Author(s): Mguez JM, Aldegunde M, PazValias L, Recio J, SnchezBarcel E, Mguez JM, Aldegunde M, PazValias L, Recio J, SnchezBarcel E
Abstract Share this page
Abstract This study examines the age-associated changes in noradrenaline (NA), dopamine (DA), 3,4-dihydroxyphenyl-acetic acid (DOPAC), serotonin (5-HT) and 5-hydroxy-3-indoleacetic acid (5-HIAA) in different brain areas of rats. DA and DOPAC concentrations in striatum increased at third month of age, remaining without significant variations until 12th month of age, and decreasing in 24-month-old rats. DA concentration dropped in hippocampus, amygdala and brainstem of 24-month-old-rats, whereas DOPAC levels decreased only in hippocampus. These changes suggest an age-dependent deficit of the dopaminergic system, presumably related to a reduced number/activity of DA nigrostriatal and mesolimbic neurons. An age-induced decline in NA content was found in the pons-medulla, the area containing NA neuronal bodies. Concentrations of 5-HT were reduced with aging in frontal cortex, showing a tendency to decrease in all brain areas examined. The increased 5-HIAA/5-HT ratio found in frontal cortex, amygdala and striatum suggests an age-related decreased synthesis and an accelerated 5-HT metabolism. The 5-HIAA content decreased in brainstem of the oldest rats. These findings point to a selective impairment of nigrostriatal and mesolimbic DA in aging rats, whereas reductions in NA were restricted to cell bodies region and 5-HT showed changes of different extent in areas of terminals and neuronal cell bodies.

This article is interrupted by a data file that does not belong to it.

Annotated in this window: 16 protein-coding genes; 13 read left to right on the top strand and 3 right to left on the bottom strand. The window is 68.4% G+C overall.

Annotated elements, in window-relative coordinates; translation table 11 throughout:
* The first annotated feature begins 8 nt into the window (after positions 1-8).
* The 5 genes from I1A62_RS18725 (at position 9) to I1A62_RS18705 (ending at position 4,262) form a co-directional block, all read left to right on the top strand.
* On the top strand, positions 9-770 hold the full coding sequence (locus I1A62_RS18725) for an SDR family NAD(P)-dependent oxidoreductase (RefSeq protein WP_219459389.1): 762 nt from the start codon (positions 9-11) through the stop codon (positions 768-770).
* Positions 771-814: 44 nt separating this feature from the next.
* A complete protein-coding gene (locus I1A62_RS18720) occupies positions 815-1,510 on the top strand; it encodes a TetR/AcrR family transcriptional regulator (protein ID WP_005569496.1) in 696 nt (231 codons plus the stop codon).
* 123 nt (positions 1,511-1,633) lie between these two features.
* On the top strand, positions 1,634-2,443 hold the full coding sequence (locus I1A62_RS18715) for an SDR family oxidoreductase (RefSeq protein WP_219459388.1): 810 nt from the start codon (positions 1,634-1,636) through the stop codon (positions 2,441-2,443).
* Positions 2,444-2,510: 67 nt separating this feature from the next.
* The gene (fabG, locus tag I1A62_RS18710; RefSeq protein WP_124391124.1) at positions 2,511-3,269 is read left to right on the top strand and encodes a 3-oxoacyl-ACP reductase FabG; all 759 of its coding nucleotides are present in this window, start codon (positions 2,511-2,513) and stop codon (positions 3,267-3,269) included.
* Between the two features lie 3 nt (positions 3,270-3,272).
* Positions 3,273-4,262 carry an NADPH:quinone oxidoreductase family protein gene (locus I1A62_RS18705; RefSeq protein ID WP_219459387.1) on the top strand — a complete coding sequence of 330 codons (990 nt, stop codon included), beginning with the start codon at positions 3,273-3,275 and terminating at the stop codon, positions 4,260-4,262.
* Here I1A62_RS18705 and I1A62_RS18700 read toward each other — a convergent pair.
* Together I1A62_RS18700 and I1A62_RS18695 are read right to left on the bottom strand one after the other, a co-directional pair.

This article was published in J Neural Transm (Vienna)
and referenced in Journal of Environmental & Analytical Toxicology